In a new draft report focussing on credit card operators, frequent flyer schemes and supermarket operators, the Australian Competition and Consumer Commission also questions whether consumers receive the benefits advertised by loyalty schemes and unilateral changes by loyalty schemes to their terms and conditions, including poor communication about how their schemes work.
The report also raises concerns about the “opaque terms and conditions of loyalty schemes” preventing consumers from making informed choices that align with their privacy preferences – and that consumers also have limited control over how their personal information and other data could be used by loyalty schemes and who it could be shared with.
“The privacy policies of these schemes are frequently very vague and don’t tell consumers who their data is being shared with or how it is being used, shared or monetised,” ACCC Chair Rod Sims said.
“Consumers may also be shocked to find that some schemes collect their data even when they don’t scan their loyalty cards, or that they combine it with data from other sources that they might not even be aware of.”
The ACCC’s report notes that loyalty schemes can contribute to a significant proportion of a company’s profits, with some loyalty schemes generating $110 million to $370 million in earnings each year.
“Most people think they are being rewarded for their loyalty with discounts or points, but in reality some schemes are building up detailed profiles about consumers and selling those insights to other businesses. Selling insights and access to loyalty scheme members are becoming increasing sources of revenue,” Sims said.
The ACCC says it has received reports from consumers that they haven’t earned, kept or been able to redeem their points in the way they expected and, for example some operators of loyalty schemes:
- failed to adequately advise them about critical components of their loyalty schemes, including the need to remain ‘active’ by earning or redeeming points to avoid point expiry or restricted availability of redemption opportunities
- made unilateral changes that unfairly restricted the benefits available such as reducing the rate customers could earn points, or the value of points previously accumulated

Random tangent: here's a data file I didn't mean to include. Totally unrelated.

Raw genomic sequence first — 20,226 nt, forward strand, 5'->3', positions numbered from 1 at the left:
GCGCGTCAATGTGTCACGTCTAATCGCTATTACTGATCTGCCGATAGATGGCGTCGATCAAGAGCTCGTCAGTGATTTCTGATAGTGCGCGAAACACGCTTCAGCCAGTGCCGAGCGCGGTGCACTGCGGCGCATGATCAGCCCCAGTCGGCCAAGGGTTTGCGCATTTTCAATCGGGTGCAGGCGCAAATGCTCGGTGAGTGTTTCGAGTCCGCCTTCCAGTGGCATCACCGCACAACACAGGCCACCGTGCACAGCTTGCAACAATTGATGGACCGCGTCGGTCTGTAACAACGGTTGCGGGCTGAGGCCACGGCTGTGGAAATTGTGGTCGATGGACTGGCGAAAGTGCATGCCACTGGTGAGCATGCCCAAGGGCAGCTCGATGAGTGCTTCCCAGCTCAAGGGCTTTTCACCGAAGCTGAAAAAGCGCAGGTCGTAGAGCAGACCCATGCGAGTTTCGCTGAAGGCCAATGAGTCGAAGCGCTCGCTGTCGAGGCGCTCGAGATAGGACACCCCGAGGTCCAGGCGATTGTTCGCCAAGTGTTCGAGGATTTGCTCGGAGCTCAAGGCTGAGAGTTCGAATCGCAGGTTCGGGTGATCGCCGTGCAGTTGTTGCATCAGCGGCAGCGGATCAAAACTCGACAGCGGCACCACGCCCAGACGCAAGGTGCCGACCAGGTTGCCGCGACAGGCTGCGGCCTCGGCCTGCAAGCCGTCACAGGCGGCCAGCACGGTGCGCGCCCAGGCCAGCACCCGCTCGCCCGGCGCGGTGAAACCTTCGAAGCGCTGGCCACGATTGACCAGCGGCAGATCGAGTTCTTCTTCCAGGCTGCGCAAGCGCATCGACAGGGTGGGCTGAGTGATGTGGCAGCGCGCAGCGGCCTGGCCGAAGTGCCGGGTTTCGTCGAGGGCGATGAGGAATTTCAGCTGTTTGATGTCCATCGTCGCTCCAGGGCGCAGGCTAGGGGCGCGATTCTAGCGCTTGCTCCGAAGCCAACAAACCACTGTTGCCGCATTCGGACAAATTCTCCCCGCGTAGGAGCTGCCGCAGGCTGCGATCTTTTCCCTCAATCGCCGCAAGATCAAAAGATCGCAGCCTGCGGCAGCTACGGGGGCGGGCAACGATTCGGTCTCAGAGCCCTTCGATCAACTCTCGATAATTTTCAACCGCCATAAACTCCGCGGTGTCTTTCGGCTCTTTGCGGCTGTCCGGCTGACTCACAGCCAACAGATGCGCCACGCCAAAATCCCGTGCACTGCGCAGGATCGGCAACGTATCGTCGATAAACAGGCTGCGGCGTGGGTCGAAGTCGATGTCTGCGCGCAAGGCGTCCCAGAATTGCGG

- imposed high ‘carrier charges’ when points were redeemed for flights.
“Many people think they can redeem their points for a free flight, but in some cases, the cost of purchasing an airfare without using points may be similar to the cost of a flight using points once the airline adds on taxes and charges.” Sims said.
“Loyalty scheme operators must ensure they comply with the Australian Consumer Law, including by avoiding statements that are incorrect or likely to create a false impression, and avoiding unfair contract terms.”
“Loyalty schemes also need to review the way they explain to customers how their schemes work, and how they notify their consumers of any reductions to the benefits offered.
“Having put loyalty operators on notice, we call on consumers to contact the ACCC to report concerns. The ACCC will consider these concerns in deciding whether enforcement action will be required to effect broader change.
“The ACCC’s findings in this draft report also reinforce the recommendations of our Digital Platforms Inquiry Final Report for consumer and privacy law reform. In particular, the ACCC recommends strengthening the Privacy Act 1988 and broader reform of the Australian privacy regime to maintain effective protection of consumers’ personal information in the longer term,” Sims concluded.
The ACCC has also recommended that a prohibition against unfair contract terms be introduced and that a new prohibition against certain unfair trading practices provision be considered.
The Commission is seeking comments on its draft report by 3 October and expects to release a final report later this year.